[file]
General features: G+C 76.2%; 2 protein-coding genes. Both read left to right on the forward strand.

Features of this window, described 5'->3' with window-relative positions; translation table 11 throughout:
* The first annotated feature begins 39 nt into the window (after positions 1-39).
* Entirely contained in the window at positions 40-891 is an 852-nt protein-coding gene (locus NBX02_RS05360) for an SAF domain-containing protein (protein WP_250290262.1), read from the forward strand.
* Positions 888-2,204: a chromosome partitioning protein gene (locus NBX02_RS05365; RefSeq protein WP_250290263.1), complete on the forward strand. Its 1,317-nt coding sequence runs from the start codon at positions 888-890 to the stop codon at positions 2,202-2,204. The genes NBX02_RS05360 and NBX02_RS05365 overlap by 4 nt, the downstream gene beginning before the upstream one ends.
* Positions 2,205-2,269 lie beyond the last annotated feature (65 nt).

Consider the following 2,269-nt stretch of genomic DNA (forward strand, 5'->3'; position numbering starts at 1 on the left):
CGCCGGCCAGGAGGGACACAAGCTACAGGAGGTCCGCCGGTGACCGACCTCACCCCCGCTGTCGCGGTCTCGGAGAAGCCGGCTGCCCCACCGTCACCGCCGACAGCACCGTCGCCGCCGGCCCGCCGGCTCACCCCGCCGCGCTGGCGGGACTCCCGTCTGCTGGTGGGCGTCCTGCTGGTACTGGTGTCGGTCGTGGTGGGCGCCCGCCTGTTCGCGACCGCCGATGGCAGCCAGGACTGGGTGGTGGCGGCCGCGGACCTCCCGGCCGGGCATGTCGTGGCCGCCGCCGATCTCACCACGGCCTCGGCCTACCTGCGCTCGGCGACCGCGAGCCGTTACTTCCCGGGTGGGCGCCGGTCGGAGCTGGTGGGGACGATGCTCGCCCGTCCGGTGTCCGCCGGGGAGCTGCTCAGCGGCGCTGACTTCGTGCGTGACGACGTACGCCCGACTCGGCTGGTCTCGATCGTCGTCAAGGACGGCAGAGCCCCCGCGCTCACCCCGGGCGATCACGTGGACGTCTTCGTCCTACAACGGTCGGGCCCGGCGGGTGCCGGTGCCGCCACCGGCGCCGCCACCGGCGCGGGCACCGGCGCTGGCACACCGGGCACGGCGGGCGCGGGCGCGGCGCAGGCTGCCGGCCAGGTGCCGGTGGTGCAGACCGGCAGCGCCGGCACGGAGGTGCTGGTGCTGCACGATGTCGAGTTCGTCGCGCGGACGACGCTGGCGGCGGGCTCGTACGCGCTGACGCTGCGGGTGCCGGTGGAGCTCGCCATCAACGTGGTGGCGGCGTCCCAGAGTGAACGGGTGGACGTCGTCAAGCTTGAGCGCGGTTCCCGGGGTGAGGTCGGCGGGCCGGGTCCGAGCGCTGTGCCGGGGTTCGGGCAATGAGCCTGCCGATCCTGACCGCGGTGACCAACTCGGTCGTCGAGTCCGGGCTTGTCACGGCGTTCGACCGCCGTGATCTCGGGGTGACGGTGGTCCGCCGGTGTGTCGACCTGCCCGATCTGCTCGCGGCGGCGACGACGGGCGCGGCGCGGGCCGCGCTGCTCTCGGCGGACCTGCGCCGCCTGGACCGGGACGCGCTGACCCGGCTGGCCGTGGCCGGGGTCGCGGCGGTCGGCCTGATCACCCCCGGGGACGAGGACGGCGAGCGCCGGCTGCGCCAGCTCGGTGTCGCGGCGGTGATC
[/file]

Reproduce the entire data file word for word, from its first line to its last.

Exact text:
General features: G+C 76.2%; 2 protein-coding genes. Both read left to right on the forward strand.

Features of this window, described 5'->3' with window-relative positions; translation table 11 throughout:
* The first annotated feature begins 39 nt into the window (after positions 1-39).
* Entirely contained in the window at positions 40-891 is an 852-nt protein-coding gene (locus NBX02_RS05360) for an SAF domain-containing protein (protein WP_250290262.1), read from the forward strand.
* Positions 888-2,204: a chromosome partitioning protein gene (locus NBX02_RS05365; RefSeq protein WP_250290263.1), complete on the forward strand. Its 1,317-nt coding sequence runs from the start codon at positions 888-890 to the stop codon at positions 2,202-2,204. The genes NBX02_RS05360 and NBX02_RS05365 overlap by 4 nt, the downstream gene beginning before the upstream one ends.
* Positions 2,205-2,269 lie beyond the last annotated feature (65 nt).

Consider the following 2,269-nt stretch of genomic DNA (forward strand, 5'->3'; position numbering starts at 1 on the left):
CGCCGGCCAGGAGGGACACAAGCTACAGGAGGTCCGCCGGTGACCGACCTCACCCCCGCTGTCGCGGTCTCGGAGAAGCCGGCTGCCCCACCGTCACCGCCGACAGCACCGTCGCCGCCGGCCCGCCGGCTCACCCCGCCGCGCTGGCGGGACTCCCGTCTGCTGGTGGGCGTCCTGCTGGTACTGGTGTCGGTCGTGGTGGGCGCCCGCCTGTTCGCGACCGCCGATGGCAGCCAGGACTGGGTGGTGGCGGCCGCGGACCTCCCGGCCGGGCATGTCGTGGCCGCCGCCGATCTCACCACGGCCTCGGCCTACCTGCGCTCGGCGACCGCGAGCCGTTACTTCCCGGGTGGGCGCCGGTCGGAGCTGGTGGGGACGATGCTCGCCCGTCCGGTGTCCGCCGGGGAGCTGCTCAGCGGCGCTGACTTCGTGCGTGACGACGTACGCCCGACTCGGCTGGTCTCGATCGTCGTCAAGGACGGCAGAGCCCCCGCGCTCACCCCGGGCGATCACGTGGACGTCTTCGTCCTACAACGGTCGGGCCCGGCGGGTGCCGGTGCCGCCACCGGCGCCGCCACCGGCGCGGGCACCGGCGCTGGCACACCGGGCACGGCGGGCGCGGGCGCGGCGCAGGCTGCCGGCCAGGTGCCGGTGGTGCAGACCGGCAGCGCCGGCACGGAGGTGCTGGTGCTGCACGATGTCGAGTTCGTCGCGCGGACGACGCTGGCGGCGGGCTCGTACGCGCTGACGCTGCGGGTGCCGGTGGAGCTCGCCATCAACGTGGTGGCGGCGTCCCAGAGTGAACGGGTGGACGTCGTCAAGCTTGAGCGCGGTTCCCGGGGTGAGGTCGGCGGGCCGGGTCCGAGCGCTGTGCCGGGGTTCGGGCAATGAGCCTGCCGATCCTGACCGCGGTGACCAACTCGGTCGTCGAGTCCGGGCTTGTCACGGCGTTCGACCGCCGTGATCTCGGGGTGACGGTGGTCCGCCGGTGTGTCGACCTGCCCGATCTGCTCGCGGCGGCGACGACGGGCGCGGCGCGGGCCGCGCTGCTCTCGGCGGACCTGCGCCGCCTGGACCGGGACGCGCTGACCCGGCTGGCCGTGGCCGGGGTCGCGGCGGTCGGCCTGATCACCCCCGGGGACGAGGACGGCGAGCGCCGGCTGCGCCAGCTCGGTGTCGCGGCGGTGATC